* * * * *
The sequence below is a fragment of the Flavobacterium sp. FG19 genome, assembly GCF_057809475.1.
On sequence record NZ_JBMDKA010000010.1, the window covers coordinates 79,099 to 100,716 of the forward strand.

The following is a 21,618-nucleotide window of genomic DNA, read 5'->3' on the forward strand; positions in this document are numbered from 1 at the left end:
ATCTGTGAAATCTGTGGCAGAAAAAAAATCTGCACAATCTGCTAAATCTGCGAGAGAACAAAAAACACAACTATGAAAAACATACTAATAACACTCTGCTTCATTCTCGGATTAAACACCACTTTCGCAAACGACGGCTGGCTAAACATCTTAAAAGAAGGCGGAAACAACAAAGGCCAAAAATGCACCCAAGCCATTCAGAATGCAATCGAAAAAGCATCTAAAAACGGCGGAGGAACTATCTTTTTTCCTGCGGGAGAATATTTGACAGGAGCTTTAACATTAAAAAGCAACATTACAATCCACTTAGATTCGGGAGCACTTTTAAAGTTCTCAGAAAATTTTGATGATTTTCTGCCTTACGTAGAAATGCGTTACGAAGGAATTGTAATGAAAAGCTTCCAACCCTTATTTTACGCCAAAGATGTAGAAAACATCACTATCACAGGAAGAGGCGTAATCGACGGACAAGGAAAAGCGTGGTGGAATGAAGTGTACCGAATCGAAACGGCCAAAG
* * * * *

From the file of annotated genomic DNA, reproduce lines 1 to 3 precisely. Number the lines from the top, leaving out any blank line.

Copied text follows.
The sequence below is a fragment of the Flavobacterium sp. FG19 genome, assembly GCF_057809475.1.
On sequence record NZ_JBMDKA010000010.1, the window covers coordinates 79,099 to 100,716 of the forward strand.

The following is a 21,618-nucleotide window of genomic DNA, read 5'->3' on the forward strand; positions in this document are numbered from 1 at the left end: